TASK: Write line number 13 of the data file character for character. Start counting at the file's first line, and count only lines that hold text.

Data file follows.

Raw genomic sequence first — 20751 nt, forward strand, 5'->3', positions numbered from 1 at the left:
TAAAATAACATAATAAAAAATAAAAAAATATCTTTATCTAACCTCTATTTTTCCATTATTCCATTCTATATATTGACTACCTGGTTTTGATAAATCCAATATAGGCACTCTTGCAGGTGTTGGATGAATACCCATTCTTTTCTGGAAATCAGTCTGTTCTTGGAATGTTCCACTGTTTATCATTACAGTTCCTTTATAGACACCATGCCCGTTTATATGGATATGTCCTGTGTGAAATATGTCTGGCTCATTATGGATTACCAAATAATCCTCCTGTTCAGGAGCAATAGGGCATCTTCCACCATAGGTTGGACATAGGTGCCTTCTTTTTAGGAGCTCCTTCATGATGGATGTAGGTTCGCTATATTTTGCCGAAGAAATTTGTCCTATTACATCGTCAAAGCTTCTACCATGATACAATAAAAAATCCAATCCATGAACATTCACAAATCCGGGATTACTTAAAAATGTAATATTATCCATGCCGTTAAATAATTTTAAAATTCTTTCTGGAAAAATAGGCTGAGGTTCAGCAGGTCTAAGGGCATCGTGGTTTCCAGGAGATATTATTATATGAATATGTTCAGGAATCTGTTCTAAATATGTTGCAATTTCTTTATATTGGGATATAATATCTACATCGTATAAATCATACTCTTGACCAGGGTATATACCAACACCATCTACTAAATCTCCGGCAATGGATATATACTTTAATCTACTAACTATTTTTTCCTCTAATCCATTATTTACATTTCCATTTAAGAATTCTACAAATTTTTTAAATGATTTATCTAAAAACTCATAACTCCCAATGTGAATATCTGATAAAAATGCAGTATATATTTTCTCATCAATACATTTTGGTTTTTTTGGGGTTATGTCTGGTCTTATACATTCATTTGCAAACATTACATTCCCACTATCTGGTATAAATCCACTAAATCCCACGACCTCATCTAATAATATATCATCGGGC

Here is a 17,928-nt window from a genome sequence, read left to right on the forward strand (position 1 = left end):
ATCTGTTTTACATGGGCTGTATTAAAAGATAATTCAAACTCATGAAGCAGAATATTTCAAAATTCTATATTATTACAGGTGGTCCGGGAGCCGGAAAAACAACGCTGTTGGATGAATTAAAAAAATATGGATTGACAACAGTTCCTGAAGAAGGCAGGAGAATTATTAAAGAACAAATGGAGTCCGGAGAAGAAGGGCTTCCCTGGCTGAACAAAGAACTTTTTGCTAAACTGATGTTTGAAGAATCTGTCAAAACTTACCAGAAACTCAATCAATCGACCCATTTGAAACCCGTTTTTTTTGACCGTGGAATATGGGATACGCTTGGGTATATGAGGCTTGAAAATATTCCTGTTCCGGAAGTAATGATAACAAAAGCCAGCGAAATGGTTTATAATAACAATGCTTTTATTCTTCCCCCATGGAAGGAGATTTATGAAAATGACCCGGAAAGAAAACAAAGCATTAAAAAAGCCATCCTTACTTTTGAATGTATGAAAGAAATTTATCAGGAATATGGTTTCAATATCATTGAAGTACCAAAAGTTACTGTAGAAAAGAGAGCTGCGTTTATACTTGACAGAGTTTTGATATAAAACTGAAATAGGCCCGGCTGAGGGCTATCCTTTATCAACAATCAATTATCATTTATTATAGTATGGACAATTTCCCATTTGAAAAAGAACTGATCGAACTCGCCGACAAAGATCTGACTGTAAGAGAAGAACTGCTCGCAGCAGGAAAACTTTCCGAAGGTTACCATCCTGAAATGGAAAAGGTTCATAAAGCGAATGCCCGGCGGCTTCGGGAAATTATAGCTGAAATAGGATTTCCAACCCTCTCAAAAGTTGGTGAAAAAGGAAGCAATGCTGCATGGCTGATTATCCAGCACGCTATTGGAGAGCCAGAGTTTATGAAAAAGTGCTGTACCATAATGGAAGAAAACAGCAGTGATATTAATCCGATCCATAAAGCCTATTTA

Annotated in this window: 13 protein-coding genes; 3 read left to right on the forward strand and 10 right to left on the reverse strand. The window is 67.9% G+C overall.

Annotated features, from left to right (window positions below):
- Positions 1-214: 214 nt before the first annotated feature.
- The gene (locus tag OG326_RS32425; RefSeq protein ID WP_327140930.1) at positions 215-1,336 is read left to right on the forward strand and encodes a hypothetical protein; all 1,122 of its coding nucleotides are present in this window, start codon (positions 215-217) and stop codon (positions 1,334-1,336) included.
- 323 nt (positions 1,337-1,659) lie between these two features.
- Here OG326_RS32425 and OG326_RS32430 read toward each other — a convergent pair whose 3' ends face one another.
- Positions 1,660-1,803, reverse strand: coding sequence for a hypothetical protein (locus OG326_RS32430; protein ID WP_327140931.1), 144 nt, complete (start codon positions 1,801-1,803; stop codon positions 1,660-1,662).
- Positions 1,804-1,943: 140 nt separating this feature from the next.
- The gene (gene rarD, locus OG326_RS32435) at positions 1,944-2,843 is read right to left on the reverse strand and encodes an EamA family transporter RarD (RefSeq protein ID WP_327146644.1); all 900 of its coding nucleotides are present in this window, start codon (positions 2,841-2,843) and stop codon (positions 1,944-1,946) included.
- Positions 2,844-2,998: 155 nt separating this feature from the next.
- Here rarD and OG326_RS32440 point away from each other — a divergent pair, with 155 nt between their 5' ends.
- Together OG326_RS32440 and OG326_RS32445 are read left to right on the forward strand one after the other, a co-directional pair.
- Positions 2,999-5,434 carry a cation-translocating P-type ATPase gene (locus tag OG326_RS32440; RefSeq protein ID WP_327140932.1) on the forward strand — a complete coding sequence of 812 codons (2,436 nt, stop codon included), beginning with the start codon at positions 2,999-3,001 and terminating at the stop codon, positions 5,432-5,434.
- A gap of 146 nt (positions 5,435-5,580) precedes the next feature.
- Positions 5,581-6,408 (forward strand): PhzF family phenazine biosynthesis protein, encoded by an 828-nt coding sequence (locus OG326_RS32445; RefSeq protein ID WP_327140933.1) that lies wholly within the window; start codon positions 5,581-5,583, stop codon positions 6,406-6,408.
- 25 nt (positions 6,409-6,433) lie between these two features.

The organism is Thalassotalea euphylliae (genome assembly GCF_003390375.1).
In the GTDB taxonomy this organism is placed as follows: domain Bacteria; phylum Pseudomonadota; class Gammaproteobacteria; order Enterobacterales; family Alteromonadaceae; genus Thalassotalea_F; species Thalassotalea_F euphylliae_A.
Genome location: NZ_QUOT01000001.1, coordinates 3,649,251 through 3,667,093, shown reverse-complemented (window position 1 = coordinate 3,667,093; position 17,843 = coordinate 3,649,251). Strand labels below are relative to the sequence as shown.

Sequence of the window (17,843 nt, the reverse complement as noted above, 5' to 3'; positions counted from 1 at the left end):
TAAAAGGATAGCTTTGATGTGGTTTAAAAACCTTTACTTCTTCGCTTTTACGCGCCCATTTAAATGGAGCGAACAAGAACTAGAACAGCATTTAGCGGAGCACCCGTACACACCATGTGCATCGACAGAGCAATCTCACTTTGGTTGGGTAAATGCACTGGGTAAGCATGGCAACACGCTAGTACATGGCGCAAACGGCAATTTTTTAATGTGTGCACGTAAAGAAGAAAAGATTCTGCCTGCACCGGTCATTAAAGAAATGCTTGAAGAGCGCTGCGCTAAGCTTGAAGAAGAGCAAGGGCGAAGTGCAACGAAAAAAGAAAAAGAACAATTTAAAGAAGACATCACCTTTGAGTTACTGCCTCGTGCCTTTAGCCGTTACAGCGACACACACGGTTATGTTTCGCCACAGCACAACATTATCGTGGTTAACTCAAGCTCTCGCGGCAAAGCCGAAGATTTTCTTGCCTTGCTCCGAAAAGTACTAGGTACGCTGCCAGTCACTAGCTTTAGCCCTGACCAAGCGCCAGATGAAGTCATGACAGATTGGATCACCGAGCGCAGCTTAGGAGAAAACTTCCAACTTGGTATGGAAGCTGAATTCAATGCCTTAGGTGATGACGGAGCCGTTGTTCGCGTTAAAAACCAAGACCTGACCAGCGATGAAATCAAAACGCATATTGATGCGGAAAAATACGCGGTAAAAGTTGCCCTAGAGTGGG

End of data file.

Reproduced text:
- The gene (gene rarD, locus OG326_RS32435) at positions 1,944-2,843 is read right to left on the reverse strand and encodes an EamA family transporter RarD (RefSeq protein ID WP_327146644.1); all 900 of its coding nucleotides are present in this window, start codon (positions 2,841-2,843) and stop codon (positions 1,944-1,946) included.